7 September 2017 By Northern Lights
The expulsion of Bell Pottinger from the PRCA looks like it will have grave consequences for the firm, and made the rest of the PR industry stop and think.
The trade body has been clear; the company’s work with Oakbay Investments in South Africa has breached the PRCA professional charter and the public affairs and lobbying code of conduct.
In the wake of the scandal, Lord Bell has allegedly been forced out, and Chief Executive James Henderson resigned at the weekend. The company has apologised in a statement but investors are handing back their stakes, and the company is essentially “up for sale”.
Bell Pottinger has been one of the biggest names in UK communications for decades, and its reputation is now in tatters. In a Newsnight interview, Lord Bell said that it was “almost certainly curtains” for the firm.
With our industry under the spotlight, what can communications learn from this story?
Bell Pottinger signed a lucrative £100,000 a month contract with Oakbay Investments, owned by the Guptas, a wealthy South African family with links to South African President Jacob Zuma. According to The Guardian, the campaign aimed, “to be along the lines of economic emancipation of whatever” with a “narrative that grabs the attention of the grassroots population who must identify with it, connect with it and feel united by it”.
Bell Pottinger developed this into a campaign around the idea of “economic apartheid” and “white monopoly capitalism” – using media including blogs and twitter to target wealthy white South Africans and perceived enemies of the Gupta family.
Whether this was to draw attention away from the Gupta family, who have been accused of benefiting from links to President Jacob Zuma, is still being investigated in South Africa. However, the Democratic Alliance in South Africa referred the case to the PRCA on the basis that the campaign stoked racial tensions. Francis Ingham of the PRCA detailed the allegations and how the PRCA would judge Bell Pottinger in an interview on Radio 4.
Michael Skapinker in The Telegraph argues that there are three lessons that communication companies can learn from the case
Lord Bell resigned from the company he founded last year. He cited ill health in his Newsnight interview – though there are stories that he was forced out.
However, he also played a leading role in securing the Oakbay contract and has shaped the organisation since 1987. It did not just “turn bad” last year.
Business leaders need to reflect on the example they set – Are ethical business practices a core value? How is that communicated to the workforce and how can business leaders reinforce the message? Most importantly, what processes are in place for employees to flag up when something has gone wrong? Bell Pottinger says it is putting in place better “whistleblower” systems – but this should be the norm in any organisation from day one, not just an afterthought in the wake of an enormous international scandal.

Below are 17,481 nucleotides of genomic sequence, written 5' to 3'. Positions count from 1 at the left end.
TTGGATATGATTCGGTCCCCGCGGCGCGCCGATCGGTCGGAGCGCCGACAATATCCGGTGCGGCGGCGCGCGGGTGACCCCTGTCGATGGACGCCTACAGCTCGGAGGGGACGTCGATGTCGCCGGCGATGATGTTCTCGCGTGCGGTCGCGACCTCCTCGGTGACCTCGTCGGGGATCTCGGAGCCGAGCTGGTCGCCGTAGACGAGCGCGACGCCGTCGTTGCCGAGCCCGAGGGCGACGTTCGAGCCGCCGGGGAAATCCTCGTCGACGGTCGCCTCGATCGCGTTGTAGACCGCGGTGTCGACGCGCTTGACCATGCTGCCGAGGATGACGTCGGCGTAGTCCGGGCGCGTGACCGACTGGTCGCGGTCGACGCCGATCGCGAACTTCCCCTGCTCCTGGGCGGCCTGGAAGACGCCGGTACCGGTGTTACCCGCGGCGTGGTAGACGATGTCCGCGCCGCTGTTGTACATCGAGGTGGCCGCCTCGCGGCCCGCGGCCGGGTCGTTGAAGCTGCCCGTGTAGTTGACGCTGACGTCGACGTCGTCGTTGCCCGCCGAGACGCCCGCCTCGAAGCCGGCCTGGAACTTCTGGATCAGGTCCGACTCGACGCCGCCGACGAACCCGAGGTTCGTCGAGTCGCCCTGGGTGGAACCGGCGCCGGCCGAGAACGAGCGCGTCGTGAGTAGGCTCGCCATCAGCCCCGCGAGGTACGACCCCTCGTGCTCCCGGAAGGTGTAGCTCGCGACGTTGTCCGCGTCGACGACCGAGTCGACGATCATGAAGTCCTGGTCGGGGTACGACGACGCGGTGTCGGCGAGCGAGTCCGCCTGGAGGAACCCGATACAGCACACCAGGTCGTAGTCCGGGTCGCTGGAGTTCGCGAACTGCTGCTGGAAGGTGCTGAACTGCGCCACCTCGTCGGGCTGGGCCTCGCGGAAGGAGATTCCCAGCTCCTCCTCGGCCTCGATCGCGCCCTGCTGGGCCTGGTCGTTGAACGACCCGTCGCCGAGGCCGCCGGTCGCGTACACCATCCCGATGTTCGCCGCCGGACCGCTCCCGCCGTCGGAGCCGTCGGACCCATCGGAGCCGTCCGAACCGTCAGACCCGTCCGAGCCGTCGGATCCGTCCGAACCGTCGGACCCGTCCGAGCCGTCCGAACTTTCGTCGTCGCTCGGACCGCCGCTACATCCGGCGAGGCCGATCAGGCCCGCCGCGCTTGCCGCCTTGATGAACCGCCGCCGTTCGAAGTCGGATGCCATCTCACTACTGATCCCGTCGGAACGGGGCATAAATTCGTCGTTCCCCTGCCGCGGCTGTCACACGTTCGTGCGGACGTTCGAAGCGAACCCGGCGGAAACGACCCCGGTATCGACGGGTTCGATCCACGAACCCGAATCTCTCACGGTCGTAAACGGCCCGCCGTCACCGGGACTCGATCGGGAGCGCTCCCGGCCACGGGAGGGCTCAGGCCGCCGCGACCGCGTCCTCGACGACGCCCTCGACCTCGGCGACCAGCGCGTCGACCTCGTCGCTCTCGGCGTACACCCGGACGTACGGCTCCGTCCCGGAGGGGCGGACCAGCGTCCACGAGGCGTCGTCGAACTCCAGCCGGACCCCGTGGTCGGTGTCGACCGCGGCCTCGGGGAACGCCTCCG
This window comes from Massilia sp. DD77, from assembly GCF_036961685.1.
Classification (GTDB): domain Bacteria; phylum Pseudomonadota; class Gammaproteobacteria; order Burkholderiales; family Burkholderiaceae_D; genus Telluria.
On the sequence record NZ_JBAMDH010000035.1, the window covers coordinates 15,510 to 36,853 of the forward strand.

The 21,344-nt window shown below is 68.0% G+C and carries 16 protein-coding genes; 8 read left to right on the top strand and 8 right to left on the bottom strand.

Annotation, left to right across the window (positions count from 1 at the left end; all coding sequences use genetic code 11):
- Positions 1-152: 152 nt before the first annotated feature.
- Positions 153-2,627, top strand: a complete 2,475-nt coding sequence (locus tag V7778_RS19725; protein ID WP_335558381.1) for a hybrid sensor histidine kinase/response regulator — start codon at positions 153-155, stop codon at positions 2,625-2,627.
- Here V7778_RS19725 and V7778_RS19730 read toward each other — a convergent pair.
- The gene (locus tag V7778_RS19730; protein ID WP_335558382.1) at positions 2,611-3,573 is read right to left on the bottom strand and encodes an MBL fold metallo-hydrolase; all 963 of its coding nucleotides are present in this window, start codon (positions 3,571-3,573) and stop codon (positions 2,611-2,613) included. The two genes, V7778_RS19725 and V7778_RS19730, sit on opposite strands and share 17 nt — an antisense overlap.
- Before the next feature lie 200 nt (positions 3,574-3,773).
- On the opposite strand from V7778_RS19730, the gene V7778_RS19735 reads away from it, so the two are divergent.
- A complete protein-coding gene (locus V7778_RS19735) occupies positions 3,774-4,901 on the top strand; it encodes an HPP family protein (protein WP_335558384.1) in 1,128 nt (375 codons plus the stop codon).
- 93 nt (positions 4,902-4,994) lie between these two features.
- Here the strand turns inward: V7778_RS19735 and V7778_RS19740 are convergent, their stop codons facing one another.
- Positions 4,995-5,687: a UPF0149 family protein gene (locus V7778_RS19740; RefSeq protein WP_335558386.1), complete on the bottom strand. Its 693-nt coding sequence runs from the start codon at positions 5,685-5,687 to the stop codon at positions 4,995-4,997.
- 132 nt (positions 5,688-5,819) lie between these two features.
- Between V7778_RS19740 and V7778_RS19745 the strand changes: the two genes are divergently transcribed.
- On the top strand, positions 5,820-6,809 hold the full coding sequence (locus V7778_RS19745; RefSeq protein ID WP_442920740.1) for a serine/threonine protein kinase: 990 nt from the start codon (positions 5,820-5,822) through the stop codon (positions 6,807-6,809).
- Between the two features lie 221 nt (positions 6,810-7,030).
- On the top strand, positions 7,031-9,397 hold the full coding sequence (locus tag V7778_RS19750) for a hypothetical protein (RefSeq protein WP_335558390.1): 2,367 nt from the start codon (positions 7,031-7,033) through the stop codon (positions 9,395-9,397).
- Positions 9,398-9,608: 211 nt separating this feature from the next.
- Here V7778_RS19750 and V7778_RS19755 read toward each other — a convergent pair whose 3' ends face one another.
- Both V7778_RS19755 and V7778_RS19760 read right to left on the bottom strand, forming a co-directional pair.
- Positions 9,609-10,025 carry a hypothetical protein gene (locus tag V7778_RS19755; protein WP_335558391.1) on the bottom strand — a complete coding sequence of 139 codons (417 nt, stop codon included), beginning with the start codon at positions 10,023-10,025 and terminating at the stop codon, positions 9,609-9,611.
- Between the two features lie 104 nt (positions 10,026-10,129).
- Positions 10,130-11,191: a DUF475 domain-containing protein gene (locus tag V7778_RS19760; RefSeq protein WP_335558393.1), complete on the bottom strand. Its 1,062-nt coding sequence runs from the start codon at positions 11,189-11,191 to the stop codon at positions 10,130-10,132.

Bell Pottinger has courted controversy with clients in the past – working with Augusto Pinochet, Asma Assad and repressive regimes in countries like Belarus.
It is legitimate to work with controversial clients – Lord Bell said in 2014 that “everyone is entitled to put their point of view across,” but there are limits, and as Skapinker says, you do not need an expensive PR firm to do that. Nor does the argument justify unethical practices or the stoking or racial tensions.
Moreover, as Skapinker summarises “a client’s dirt can stick to a PR consultant”. Bell Pottinger’s team wrote those offensive tweets and blog posts with full knowledge of what they were doing. They produced aggressive and potentially criminal copy and should be held to account.
The original revelations about the relationship between Bell Pottinger, the Gupta family and their campaign came to light in a leak of 100,000 emails known as “GuptaLeaks”.
Among the emails were suggestions by Bell Pottinger that Oakbay doctor its Wikipedia page to show itself in a better light. They also demonstrate that the firm was behind the #whitemonopolycapital hashtag and set out to portray the Gupta family as victims working to overcome the unfair advantage of white South Africans.
The lesson here is that in the digital age, whatever can come out, will come out eventually. With this in mind, it is even more important than ever that ethical practices run through the core of everything communications professionals do and that they can comfortably justify their ideas publicly if needed.
What other lessons should the communications industry be aware of and what best practice examples could have prevented this scandal from happening in the first place?